Polenet Station deployment (via Twin Otter) on a remote nunatak in West Antarctica
For the past three years, I've had the incredible opportunity to live and work at a remote field camp in West Antarctica. This field camp, WAIS Divide, is the site of an exciting ice-core drilling project. Each year that I've deployed, has been somewhat different, but all very memorable. During one season I had the unique experience of driving out on a short traverse about 50 miles from camp. I felt like a true Antarctic explorer when I stood on the ice sheet miles from any human being with the thought that no other human had ever stood on that spot. In 2009, I also had the unique experience of tagging along with the Penn State seismic team on a short traverse out of McMurdo up to Cape Royds. We passed by Scott's hut at Discovery Point, the calving front of Barne Glacier, and the penguin rookery near Cape Royds on our way to Shackleton's historic hut. This year, it looks like again, I have been presented with a very fortunate and exciting opportunity.
On "traverse" of of WAIS Divide in 2010.
Shackleton's Hut at Cape Royds (with hundreds of penguins in the background)
The POLENET project in Antarctica (Polar Earth Observating Network) is an ongoing endeavor to install and maintain an entire network of seismic and GPS stations around Antarctica. There are several Universities, PIs (Principal Investigators), companies, and groups involved. Historically, Penn State has been heavily involved as we have several PI and Co-PIs with the project here. In order to install and service these remote stations, various teams of scientists deploy out of McMurdo to "Base Camps", like WAIS Divide, and then fly out to the stations via small Twin Otter flights. The incredible part of these smaller flights, is that it means flying over remote nunataks, going to beautiful places like Patriot Hills, and hopping all around West Antarctica by way of a tiny twin-engine Otter (not much larger than the Cessna 172's that I am licensed to fly). This is all great John, but what does it have to do with you....
For a fourth year, I will again be deploying to WAIS Divide to work a short 5 week season. There will only be 3 science techs this year, as we are only expected to drill about 100-150 more meters of ice. I was very grateful and fortunate to be asked down for another season. I will be able to again work on my surface studies and deploy some solar sensors for my own PhD research, so I am very excited. The WAIS Divide camp is a great place to work and live out of in Antarctica. The camp is always run very smoothly, and the people are incredible. Every year I come home with great stories and wonderful memories. Because of the short season, I was not scheduled to deploy this season until mid December....and so was recently approached by one of the Polenet PIs, and asked if I'd like to participate in the Polenet project before my WAIS Deployment.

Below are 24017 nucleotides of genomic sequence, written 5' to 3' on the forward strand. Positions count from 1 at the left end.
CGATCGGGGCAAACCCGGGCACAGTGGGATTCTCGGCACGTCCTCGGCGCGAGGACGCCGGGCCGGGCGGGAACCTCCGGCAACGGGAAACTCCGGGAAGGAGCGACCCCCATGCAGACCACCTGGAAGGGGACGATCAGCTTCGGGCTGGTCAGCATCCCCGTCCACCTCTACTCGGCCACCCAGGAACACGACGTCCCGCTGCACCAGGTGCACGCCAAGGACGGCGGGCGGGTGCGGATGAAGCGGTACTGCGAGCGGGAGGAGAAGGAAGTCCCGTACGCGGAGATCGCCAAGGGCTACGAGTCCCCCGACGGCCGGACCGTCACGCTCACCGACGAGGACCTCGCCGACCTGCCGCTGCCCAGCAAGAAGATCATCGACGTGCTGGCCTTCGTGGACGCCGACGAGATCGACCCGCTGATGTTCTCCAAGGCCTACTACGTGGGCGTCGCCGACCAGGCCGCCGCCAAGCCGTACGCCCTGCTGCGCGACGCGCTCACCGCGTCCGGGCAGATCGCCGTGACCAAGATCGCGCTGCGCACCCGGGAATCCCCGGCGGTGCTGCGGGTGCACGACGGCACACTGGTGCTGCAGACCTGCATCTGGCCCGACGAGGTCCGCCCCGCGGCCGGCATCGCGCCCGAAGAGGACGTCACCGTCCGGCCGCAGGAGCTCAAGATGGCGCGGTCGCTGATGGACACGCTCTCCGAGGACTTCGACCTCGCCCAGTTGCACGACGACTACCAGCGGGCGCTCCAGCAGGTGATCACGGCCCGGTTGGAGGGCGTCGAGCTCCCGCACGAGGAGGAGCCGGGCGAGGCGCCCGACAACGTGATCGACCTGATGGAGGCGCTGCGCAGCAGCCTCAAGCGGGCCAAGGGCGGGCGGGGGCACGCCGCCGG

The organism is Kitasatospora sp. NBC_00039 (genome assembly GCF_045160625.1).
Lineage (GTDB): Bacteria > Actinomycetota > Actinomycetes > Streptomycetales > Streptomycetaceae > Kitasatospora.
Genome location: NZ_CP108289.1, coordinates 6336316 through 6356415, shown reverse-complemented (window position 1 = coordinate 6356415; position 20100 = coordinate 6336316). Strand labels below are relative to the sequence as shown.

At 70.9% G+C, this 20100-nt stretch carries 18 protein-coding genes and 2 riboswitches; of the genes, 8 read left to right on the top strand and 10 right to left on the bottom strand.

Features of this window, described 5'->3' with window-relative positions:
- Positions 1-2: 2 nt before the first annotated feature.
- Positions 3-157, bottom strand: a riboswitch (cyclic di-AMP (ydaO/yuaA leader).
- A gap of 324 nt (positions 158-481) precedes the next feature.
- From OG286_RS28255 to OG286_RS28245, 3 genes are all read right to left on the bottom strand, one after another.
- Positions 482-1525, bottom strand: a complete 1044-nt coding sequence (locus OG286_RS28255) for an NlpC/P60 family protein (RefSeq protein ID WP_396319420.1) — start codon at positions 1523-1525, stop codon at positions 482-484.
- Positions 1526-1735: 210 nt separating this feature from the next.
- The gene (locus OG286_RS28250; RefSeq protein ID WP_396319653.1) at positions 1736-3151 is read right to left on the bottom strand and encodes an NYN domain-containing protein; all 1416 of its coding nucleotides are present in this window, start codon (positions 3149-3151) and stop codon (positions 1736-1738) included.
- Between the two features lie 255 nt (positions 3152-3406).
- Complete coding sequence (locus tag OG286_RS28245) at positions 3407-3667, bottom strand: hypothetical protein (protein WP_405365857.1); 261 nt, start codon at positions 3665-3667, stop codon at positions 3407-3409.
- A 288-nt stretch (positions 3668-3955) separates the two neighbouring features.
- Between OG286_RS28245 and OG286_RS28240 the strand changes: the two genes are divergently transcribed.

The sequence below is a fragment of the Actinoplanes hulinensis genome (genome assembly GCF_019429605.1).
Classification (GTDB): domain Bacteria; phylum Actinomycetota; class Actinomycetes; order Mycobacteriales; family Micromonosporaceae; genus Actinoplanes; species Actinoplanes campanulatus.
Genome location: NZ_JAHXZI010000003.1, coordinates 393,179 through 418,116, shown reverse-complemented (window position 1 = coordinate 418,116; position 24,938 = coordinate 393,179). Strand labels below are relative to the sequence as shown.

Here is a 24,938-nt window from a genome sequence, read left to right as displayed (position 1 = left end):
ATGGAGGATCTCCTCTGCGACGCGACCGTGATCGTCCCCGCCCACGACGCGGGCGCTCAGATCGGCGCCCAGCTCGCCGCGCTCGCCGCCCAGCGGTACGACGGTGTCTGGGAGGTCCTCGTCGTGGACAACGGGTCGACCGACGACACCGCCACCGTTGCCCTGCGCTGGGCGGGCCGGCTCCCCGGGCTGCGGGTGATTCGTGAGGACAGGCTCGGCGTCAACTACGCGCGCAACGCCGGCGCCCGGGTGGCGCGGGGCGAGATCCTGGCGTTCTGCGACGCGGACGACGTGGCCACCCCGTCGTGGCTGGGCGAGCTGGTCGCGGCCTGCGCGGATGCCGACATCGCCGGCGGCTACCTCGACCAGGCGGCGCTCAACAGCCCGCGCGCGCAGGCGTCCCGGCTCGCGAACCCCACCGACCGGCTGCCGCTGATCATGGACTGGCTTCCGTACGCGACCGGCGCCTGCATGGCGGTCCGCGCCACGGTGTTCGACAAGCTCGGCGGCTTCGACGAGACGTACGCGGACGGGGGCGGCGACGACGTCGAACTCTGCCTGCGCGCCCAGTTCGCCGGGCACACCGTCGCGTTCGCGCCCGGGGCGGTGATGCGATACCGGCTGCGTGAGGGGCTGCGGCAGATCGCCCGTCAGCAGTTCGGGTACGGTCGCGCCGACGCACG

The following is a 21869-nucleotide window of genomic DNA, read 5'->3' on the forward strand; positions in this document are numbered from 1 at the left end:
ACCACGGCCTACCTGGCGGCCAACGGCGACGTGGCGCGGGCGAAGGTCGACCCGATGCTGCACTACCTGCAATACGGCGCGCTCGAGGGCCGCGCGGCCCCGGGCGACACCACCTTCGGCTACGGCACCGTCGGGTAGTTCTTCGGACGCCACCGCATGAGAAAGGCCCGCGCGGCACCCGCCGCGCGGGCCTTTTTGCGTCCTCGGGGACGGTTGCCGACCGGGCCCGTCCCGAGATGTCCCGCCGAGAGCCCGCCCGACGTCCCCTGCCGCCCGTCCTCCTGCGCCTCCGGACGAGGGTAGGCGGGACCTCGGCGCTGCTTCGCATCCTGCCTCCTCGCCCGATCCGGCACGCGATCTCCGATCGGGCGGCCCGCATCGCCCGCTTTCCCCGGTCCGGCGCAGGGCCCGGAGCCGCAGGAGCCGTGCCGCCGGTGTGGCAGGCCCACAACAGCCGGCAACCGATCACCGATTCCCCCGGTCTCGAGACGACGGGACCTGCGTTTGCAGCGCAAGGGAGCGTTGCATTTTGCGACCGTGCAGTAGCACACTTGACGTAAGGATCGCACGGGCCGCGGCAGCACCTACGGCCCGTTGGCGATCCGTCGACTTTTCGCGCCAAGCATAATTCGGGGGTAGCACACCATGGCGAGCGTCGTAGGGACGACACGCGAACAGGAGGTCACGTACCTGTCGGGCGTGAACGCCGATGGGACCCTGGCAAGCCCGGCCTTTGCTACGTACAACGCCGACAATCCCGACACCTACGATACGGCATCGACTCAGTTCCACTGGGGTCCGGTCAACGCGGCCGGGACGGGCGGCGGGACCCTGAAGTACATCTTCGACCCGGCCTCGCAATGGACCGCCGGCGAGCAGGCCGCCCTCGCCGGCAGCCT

I said, so let me get this straight..."I go down before WAIS Divide for a few weeks, I fly all around remote parts of West Antarctica in a Twin Otter deploying and servicing GPS and seismic stations, I will work out of Patriot Hills (a private camp that very few people ever get to go to), I get to see and work in the Ellsworth Mountains (home to Antarctica's highest peak: Vinson Massif) and at Union Glacier, I get to possibly put some of my old computer engineering skills to work, I get to work along side UNAVCO folks (a company/organization I have a lot of interest in), I get to dig snow-pits and study the surface all over West Antarctica, AND I still get to go to WAIS Divide after?"
"uhhhhh...you're kidding right?"
"DOH! I really,really want to..... BUT.... I don't want to be away for 3 months straight again, it's just too long to be away from home, and I have some commitments back home that I can't miss before I go to WAIS Divide. If only there was a way to split it up........*sigh*"
"You can come back home in-between deployments"
"uhhhhh...you're kidding right?"
"woohoo!....sign me up please!"
So long story short....and if all my paperwork goes through (which some of it is still pending), this will be the plan. I have already passed my physicals for WAIS anyway, so I don't have to do any of that, AND I've got all of my other paperwork submitted. Just waiting on the final "ok".
If this does go as planned, I will certainly take LOTS of pictures and it will undoubtedly be another Antarctic season to remember!
Polenet map showing location of several stations (w/ Patriot Hills and WAIS noted)
One view from Patriot Hills
Some of the guts and inner-workings of a polenet station